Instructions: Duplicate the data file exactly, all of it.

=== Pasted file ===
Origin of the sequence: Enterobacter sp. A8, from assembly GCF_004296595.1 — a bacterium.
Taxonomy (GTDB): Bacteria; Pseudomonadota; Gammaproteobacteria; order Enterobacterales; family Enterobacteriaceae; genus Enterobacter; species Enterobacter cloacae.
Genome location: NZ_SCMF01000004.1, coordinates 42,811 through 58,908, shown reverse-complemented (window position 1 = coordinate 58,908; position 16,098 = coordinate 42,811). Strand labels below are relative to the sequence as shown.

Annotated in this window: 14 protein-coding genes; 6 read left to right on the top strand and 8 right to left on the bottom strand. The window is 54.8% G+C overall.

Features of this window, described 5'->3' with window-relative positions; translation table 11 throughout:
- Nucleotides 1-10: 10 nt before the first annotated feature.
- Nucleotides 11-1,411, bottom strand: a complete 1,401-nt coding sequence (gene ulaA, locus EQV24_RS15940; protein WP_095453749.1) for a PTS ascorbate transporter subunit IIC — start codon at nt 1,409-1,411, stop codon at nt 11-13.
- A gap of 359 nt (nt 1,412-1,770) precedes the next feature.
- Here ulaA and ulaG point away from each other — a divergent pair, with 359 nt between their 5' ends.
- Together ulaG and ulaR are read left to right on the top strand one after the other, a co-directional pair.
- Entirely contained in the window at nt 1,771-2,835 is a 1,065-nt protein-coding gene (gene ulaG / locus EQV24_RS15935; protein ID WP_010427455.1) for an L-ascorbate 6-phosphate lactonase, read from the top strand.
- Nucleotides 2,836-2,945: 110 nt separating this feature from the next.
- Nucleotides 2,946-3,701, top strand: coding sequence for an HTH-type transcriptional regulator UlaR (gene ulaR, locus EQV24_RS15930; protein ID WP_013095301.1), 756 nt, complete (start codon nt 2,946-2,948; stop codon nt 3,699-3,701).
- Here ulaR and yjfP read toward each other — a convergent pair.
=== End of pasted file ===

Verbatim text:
Origin of the sequence: Enterobacter sp. A8, from assembly GCF_004296595.1 — a bacterium.
Taxonomy (GTDB): Bacteria; Pseudomonadota; Gammaproteobacteria; order Enterobacterales; family Enterobacteriaceae; genus Enterobacter; species Enterobacter cloacae.
Genome location: NZ_SCMF01000004.1, coordinates 42,811 through 58,908, shown reverse-complemented (window position 1 = coordinate 58,908; position 16,098 = coordinate 42,811). Strand labels below are relative to the sequence as shown.

Annotated in this window: 14 protein-coding genes; 6 read left to right on the top strand and 8 right to left on the bottom strand. The window is 54.8% G+C overall.

Features of this window, described 5'->3' with window-relative positions; translation table 11 throughout:
- Nucleotides 1-10: 10 nt before the first annotated feature.
- Nucleotides 11-1,411, bottom strand: a complete 1,401-nt coding sequence (gene ulaA, locus EQV24_RS15940; protein WP_095453749.1) for a PTS ascorbate transporter subunit IIC — start codon at nt 1,409-1,411, stop codon at nt 11-13.
- A gap of 359 nt (nt 1,412-1,770) precedes the next feature.
- Here ulaA and ulaG point away from each other — a divergent pair, with 359 nt between their 5' ends.
- Together ulaG and ulaR are read left to right on the top strand one after the other, a co-directional pair.
- Entirely contained in the window at nt 1,771-2,835 is a 1,065-nt protein-coding gene (gene ulaG / locus EQV24_RS15935; protein ID WP_010427455.1) for an L-ascorbate 6-phosphate lactonase, read from the top strand.
- Nucleotides 2,836-2,945: 110 nt separating this feature from the next.
- Nucleotides 2,946-3,701, top strand: coding sequence for an HTH-type transcriptional regulator UlaR (gene ulaR, locus EQV24_RS15930; protein ID WP_013095301.1), 756 nt, complete (start codon nt 2,946-2,948; stop codon nt 3,699-3,701).
- Here ulaR and yjfP read toward each other — a convergent pair.